Rouhani web-1565168777924
Iranian President Hassan Rouhani is seen during a meeting with Iran's Foreign Minister Mohammad Javad Zarif and with deputies and Senior directors of the Ministry of Foreign Affairs in Tehran, Iran, August 6, 2019. Image Credit: REUTERS

Paris: French President Emmanuel Macron has not invited Iranian President Hassan Rouhani to the G7 summit to be held in Biarritz later this month, a French diplomatic source said on Wednesday.

The official was responding to a report on the Al-Monitor website that Macron had invited Rouhani to the G7 meeting in Biarritz at the end of August to meet U.S. President Donald Trump. Rouhani rejected the proposal, according to the report.

Rouhani said last week that Iran was ready for the worst in an uphill struggle to salvage its nuclear deal struck with world powers such as France but which has been abandoned by the United States.

Iran told European powers on Monday it would further reduce compliance with its 2015 nuclear deal in about a month’s time if they were still failing to protect it from crippling U.S. sanctions, reimposed after Washington exited the deal.

European signatories to the deal have so far been helpless to prevent U.S. President Donald Trump trying to force Iran to accept stricter limits to its nuclear activity and regional behaviour by strangling its vital oil trade.

Iran has threatened to block all energy exports out of the Strait of Hormuz, through which a fifth of global oil traffic passes, if it is unable to sell oil as promised by the 2015 deal in exchange for curbing its uranium enrichment programme.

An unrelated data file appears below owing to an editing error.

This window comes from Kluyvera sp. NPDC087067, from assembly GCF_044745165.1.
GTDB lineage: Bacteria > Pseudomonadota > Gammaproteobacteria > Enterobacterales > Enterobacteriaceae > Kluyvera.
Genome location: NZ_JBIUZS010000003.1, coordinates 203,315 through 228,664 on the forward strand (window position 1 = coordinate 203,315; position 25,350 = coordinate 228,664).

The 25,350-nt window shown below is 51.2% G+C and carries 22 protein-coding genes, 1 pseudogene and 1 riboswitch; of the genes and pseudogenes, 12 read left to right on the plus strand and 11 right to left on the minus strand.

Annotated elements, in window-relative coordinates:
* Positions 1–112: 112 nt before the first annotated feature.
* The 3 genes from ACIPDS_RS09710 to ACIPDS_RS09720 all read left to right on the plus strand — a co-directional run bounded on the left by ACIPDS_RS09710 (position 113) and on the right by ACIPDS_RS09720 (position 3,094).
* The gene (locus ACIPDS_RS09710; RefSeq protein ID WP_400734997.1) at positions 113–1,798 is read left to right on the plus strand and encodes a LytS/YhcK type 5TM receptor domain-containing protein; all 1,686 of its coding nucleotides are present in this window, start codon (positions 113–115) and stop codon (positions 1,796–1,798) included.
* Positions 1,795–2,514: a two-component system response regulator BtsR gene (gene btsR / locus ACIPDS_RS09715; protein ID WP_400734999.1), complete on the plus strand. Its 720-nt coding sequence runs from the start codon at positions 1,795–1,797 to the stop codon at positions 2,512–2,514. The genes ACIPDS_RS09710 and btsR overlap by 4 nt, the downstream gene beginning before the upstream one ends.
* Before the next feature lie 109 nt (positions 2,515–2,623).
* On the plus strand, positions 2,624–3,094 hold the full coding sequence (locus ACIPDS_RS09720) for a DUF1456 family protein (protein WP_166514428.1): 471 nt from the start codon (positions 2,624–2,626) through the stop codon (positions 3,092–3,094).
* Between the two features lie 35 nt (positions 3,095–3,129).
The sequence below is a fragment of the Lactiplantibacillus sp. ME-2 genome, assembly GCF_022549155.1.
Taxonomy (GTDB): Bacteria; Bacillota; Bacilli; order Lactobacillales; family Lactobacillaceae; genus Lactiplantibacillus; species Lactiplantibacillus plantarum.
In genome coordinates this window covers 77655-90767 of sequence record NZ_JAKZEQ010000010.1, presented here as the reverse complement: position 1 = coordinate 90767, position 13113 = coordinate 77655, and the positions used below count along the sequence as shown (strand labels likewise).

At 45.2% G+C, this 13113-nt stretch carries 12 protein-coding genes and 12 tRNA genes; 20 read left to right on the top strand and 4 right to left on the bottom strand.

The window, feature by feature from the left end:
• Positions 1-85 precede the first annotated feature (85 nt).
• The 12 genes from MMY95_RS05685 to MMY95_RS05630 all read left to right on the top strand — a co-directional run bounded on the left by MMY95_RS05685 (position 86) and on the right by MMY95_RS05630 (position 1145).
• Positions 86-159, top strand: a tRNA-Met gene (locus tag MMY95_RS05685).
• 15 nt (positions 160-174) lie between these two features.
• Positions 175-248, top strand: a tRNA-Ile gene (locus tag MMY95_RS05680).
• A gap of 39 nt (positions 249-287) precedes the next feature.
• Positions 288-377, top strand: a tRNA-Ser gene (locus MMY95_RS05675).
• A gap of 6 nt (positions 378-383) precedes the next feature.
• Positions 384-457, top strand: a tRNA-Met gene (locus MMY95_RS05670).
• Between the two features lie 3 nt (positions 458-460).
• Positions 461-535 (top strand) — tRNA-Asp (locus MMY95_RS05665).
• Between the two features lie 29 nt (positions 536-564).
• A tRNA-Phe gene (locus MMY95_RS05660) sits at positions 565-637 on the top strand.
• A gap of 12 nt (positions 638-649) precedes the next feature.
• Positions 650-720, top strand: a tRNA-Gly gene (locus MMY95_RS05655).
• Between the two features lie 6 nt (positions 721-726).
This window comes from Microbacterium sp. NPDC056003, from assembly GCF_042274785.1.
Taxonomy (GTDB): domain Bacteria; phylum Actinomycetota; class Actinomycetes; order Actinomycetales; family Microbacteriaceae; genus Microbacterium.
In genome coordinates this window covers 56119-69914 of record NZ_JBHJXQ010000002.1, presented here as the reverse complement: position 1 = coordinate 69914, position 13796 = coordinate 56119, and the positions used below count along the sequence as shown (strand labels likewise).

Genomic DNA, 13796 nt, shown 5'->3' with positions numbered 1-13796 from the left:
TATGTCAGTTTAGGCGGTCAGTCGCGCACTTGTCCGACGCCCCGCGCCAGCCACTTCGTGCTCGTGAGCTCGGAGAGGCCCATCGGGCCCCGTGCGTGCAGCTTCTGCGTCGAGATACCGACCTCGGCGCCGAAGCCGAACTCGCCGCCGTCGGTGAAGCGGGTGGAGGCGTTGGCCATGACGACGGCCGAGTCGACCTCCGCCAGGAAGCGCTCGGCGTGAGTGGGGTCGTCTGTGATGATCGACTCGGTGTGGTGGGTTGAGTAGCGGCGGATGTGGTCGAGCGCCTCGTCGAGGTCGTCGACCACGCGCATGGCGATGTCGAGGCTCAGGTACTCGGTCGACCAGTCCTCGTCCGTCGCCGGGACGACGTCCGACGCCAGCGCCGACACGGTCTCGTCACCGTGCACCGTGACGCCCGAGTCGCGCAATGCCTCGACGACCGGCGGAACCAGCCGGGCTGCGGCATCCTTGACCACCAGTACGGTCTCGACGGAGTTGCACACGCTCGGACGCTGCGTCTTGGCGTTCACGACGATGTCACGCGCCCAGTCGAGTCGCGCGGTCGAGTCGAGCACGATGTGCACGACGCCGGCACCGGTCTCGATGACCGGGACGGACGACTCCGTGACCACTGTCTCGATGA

Fears of a Middle East war with global repercussions have risen since Trump withdrew in May 2018 from the nuclear deal embraced by predecessor Barack Obama and revived a panoply of sanctions meant to force Tehran into wider security concessions.

Oil tanker traffic through the Strait of Hormuz has become the focus for the increasingly tense U.S.-Iranian standoff and the Trump administration has beefed up its military presence in the Gulf since May.

On Monday, Iran declared that it ran security in the strait and would no longer tolerate “maritime offences” there, a day after the Islamic Republic said it had seized a second oil tanker near the strategic waterway that it accused of smuggling fuel.

On Sunday, Iran’s elite Revolutionary Guards Corps diverted the Iraqi tanker to its shores and detained its seven crew, state media reported. Guards commander Ramezan Zirahi was quoted as saying it was carrying 700,000 litres of fuel.

“Iran used to forgo some maritime offences in ... (the) Gulf but will never close (its) eyes anymore,” Foreign Minister Mohammad Javad Zarif told a televised news conference in Tehran.

“Iran is responsible for the security and safety of the Strait of Hormuz and the region.” Zarif also criticised U.S. sanctions imposed on him on Wednesday, saying Washington had slammed the door to any diplomacy to salvage the 2015 nuclear deal.

Strains between Washington and Tehran have sharpened since the spring. In June, Iran’s downing of a U.S. surveillance drone triggered preparations for a U.S. retaliatory air strike that Trump called off at the last minute.

“Iran will leave its nuclear deal with the powers if necessary,” Zarif said. Iran has so far rejected calls by the Trump administration to negotiate a new deal.

He also labelled as “piracy” the seizure by Britain in July of an Iranian oil tanker near Gibraltar, that London accused of violating European Union sanctions on Iran ally Syria.

Two weeks later, Iran’s Revolutionary Guards seized a British tanker, Stena Impero, near the Strait of Hormuz for alleged marine violations.

“Britain has been complicit in the U.S. economic terrorism against Iran,” Zarif said.